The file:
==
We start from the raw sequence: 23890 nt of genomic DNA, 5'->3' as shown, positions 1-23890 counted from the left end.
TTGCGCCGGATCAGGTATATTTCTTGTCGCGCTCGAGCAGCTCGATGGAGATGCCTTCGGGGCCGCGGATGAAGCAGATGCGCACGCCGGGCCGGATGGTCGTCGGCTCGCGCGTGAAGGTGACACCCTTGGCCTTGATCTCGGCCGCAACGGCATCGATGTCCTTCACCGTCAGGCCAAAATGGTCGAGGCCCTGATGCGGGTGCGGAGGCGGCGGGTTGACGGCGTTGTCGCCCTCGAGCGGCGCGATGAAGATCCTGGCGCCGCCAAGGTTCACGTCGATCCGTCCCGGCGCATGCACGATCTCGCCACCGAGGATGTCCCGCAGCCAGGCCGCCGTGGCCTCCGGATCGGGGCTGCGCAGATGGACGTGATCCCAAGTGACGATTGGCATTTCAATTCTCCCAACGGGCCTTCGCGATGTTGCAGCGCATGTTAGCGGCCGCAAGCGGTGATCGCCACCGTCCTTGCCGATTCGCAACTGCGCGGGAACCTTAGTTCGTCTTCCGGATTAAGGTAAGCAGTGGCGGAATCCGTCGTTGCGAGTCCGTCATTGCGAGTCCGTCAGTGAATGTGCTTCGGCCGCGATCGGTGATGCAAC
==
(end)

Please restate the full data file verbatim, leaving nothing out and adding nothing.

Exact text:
We start from the raw sequence: 23890 nt of genomic DNA, 5'->3' as shown, positions 1-23890 counted from the left end.
TTGCGCCGGATCAGGTATATTTCTTGTCGCGCTCGAGCAGCTCGATGGAGATGCCTTCGGGGCCGCGGATGAAGCAGATGCGCACGCCGGGCCGGATGGTCGTCGGCTCGCGCGTGAAGGTGACACCCTTGGCCTTGATCTCGGCCGCAACGGCATCGATGTCCTTCACCGTCAGGCCAAAATGGTCGAGGCCCTGATGCGGGTGCGGAGGCGGCGGGTTGACGGCGTTGTCGCCCTCGAGCGGCGCGATGAAGATCCTGGCGCCGCCAAGGTTCACGTCGATCCGTCCCGGCGCATGCACGATCTCGCCACCGAGGATGTCCCGCAGCCAGGCCGCCGTGGCCTCCGGATCGGGGCTGCGCAGATGGACGTGATCCCAAGTGACGATTGGCATTTCAATTCTCCCAACGGGCCTTCGCGATGTTGCAGCGCATGTTAGCGGCCGCAAGCGGTGATCGCCACCGTCCTTGCCGATTCGCAACTGCGCGGGAACCTTAGTTCGTCTTCCGGATTAAGGTAAGCAGTGGCGGAATCCGTCGTTGCGAGTCCGTCATTGCGAGTCCGTCAGTGAATGTGCTTCGGCCGCGATCGGTGATGCAAC